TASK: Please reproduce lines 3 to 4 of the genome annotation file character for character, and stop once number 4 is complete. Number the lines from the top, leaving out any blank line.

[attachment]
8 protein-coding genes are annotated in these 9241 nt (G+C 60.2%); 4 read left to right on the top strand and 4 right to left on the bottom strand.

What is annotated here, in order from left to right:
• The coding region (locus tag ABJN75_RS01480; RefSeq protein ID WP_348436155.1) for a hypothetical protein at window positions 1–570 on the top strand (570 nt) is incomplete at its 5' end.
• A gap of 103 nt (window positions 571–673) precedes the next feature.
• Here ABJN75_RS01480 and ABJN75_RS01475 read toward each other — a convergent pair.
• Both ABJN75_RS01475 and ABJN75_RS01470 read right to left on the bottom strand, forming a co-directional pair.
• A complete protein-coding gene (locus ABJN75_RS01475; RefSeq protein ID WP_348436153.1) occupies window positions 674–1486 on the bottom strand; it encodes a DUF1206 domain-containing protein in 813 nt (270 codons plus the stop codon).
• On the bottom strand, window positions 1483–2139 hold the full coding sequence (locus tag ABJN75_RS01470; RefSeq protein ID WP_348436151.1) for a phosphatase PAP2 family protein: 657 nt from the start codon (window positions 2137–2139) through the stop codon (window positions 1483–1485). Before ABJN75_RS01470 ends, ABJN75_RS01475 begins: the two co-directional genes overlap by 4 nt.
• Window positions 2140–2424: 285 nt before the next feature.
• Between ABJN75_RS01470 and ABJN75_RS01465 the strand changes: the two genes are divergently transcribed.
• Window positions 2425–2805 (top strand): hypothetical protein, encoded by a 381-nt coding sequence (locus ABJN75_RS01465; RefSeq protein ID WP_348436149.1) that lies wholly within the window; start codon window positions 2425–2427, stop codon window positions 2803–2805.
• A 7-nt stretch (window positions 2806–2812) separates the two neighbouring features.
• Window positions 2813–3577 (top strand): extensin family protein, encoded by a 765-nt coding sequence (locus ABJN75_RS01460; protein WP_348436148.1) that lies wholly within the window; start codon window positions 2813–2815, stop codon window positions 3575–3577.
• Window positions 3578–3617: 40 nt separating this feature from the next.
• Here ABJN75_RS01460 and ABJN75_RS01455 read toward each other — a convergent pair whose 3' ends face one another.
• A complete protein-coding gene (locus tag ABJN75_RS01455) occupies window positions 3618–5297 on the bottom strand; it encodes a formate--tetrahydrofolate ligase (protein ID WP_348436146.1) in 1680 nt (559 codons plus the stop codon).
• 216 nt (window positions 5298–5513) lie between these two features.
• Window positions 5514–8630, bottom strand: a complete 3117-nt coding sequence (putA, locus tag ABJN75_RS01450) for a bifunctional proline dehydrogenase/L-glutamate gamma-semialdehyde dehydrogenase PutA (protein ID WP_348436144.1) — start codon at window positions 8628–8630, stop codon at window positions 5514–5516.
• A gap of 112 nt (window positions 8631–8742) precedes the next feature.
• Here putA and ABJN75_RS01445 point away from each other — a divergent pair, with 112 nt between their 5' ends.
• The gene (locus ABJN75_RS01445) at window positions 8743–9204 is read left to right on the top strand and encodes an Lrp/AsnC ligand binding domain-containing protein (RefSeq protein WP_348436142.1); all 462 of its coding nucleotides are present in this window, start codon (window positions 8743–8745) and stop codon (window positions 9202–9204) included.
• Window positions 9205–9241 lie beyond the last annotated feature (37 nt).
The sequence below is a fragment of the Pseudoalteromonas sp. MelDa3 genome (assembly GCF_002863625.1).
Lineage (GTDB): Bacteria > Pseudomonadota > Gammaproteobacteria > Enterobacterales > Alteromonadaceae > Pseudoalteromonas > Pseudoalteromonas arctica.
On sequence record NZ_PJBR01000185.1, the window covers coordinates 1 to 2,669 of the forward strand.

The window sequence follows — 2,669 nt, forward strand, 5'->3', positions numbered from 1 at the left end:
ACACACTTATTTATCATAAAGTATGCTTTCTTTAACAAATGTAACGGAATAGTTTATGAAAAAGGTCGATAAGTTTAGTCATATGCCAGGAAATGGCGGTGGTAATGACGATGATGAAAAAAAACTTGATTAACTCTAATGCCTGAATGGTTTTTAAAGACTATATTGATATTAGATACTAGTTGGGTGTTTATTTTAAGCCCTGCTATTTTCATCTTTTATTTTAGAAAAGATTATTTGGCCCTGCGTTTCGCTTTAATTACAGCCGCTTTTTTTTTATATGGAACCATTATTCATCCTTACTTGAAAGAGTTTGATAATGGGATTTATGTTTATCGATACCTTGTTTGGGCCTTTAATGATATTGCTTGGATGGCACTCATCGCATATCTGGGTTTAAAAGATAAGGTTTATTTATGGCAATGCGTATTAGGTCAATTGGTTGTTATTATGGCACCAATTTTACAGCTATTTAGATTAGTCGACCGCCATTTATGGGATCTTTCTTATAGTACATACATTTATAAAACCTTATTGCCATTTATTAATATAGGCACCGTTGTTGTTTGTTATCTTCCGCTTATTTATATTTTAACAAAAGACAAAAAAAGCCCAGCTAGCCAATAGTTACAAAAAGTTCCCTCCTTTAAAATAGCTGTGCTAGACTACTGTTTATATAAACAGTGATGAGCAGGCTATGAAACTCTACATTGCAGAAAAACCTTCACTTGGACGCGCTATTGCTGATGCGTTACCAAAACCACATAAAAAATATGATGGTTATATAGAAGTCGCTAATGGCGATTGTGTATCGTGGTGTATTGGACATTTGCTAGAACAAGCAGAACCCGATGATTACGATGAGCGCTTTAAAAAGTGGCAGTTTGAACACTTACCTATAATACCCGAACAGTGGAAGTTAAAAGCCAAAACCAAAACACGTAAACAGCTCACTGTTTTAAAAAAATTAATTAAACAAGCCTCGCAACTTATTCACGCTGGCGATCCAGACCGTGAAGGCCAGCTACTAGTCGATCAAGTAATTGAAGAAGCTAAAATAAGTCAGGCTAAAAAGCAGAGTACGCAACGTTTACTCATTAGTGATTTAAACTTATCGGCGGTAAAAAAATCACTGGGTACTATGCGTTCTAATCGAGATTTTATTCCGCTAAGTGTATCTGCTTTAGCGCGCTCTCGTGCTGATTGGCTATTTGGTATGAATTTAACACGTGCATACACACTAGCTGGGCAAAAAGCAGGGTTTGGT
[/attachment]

• The coding region (locus tag ABJN75_RS01480; RefSeq protein ID WP_348436155.1) for a hypothetical protein at window positions 1–570 on the top strand (570 nt) is incomplete at its 5' end.
• A gap of 103 nt (window positions 571–673) precedes the next feature.